Terrorist organizations use the Internet to propagandize and recruit across the globe. So prevalent are extremist websites that they have been described as a "virtual caliphate" in cyberspace.
Several witnesses appearing before the Subcommittee in recent years have urged a more vigorous U.S. effort to combat terrorist use of the Internet. One cited "the absence of an effective campaign to counter al-Qaeda’s extremist ideology" as a central challenge. Another called U.S. efforts in this area "anemic."
Stepping into this void is the Center for Strategic Counterterrorism Communications, established by Executive Order last fall. While other U.S. agencies may hack into extremist chat rooms to sow confusion, render them useless, or collect intelligence, CSCC's mission is to "identify, confront, and undermine the communications of al-Qaeda and its affiliates." Or as the Ambassador will testify: "get in their heads."
Arabic, Urdu, and Somali speakers "contest" the online space, media websites and forums where al-Qaeda and its affiliates operate. As we will hear, the aim of its "digital outreach team" is to expose the inherent contradictions in al-Qaeda propaganda and bring to light its atrocities. One recent effort caught headlines: after the al-Qaeda affiliate in Yemen posted photos of coffins draped in American flags, the Center produced a counter-ad that replaced the flags with Yemeni ones - conveying that most victims of terrorist attacks are locals. These videos have been applauded by analysts for their use of "out of the box" thinking and ridicule.
This is all new. There are many issues to consider. Can the Center keep from becoming just another office, plagued by bureaucracy, with any innovation beaten out of it? Is it responding to events on the ground with appropriate "counter-narratives," to use the term of art? The digital outreach team, which includes many contract personnel, must master sensitive and complex issues, or it could do harm. How does the State Department oversee their work and avoid the quality control issues that have plagued U.S. international broadcasting efforts? Should its targeting go beyond al-Qaeda? Does the Center face legal constraints?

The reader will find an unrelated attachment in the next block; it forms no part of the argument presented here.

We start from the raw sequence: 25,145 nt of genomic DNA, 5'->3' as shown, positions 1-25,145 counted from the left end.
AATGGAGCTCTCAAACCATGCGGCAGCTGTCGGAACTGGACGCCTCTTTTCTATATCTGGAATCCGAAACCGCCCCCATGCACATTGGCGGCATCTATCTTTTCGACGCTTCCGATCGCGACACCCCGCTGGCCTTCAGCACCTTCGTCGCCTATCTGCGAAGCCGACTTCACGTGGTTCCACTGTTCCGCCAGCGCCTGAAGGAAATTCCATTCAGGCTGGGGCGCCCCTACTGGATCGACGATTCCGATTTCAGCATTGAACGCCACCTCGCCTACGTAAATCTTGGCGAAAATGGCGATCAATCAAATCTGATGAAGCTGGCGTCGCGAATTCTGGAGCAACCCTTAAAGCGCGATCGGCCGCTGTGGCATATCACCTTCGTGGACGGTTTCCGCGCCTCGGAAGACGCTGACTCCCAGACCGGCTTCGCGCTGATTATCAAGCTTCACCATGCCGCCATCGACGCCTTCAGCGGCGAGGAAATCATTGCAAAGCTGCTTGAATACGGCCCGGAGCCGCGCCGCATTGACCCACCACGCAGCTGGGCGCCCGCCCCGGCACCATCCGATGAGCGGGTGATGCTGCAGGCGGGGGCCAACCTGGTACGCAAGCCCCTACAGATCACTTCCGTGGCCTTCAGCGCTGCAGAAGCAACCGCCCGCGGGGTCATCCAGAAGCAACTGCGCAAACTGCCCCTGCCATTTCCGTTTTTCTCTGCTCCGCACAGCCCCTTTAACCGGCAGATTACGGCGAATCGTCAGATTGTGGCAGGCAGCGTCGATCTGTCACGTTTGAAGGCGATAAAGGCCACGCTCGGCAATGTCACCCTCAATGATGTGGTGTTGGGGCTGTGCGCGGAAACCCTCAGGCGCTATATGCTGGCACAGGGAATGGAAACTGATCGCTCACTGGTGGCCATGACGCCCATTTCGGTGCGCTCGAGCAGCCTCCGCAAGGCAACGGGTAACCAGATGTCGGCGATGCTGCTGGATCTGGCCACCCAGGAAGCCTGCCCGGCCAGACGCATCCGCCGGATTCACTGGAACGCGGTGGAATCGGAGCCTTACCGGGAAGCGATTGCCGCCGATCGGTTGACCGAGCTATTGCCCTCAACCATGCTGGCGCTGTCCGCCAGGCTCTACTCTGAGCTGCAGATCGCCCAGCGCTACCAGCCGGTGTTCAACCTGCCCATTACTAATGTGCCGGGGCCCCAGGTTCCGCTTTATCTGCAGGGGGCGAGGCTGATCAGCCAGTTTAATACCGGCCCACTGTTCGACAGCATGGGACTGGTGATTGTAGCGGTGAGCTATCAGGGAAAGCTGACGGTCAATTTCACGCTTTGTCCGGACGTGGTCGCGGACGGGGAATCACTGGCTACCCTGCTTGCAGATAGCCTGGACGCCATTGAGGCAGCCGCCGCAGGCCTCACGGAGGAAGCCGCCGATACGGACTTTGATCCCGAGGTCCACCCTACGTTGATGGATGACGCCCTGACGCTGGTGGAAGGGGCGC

An overriding question facing the Center is its ability to measure impact. Anecdotally, terrorist propagandists have felt compelled to react to the Center’s work with vitriolic attack. In December, a top al-Qaeda website began discussing ways to counter videos posted by the digital outreach teams. State Department officials take the attitude that it is better to be hated than ignored. But at the end of the day, we need a measure of effectiveness. Are opinions changing – and if so, is the Center a significant influence, or is it just a commendable but ultimately futile attempt to empty an ocean of militancy with a spoon?
We look forward to discussing this promising initiative today.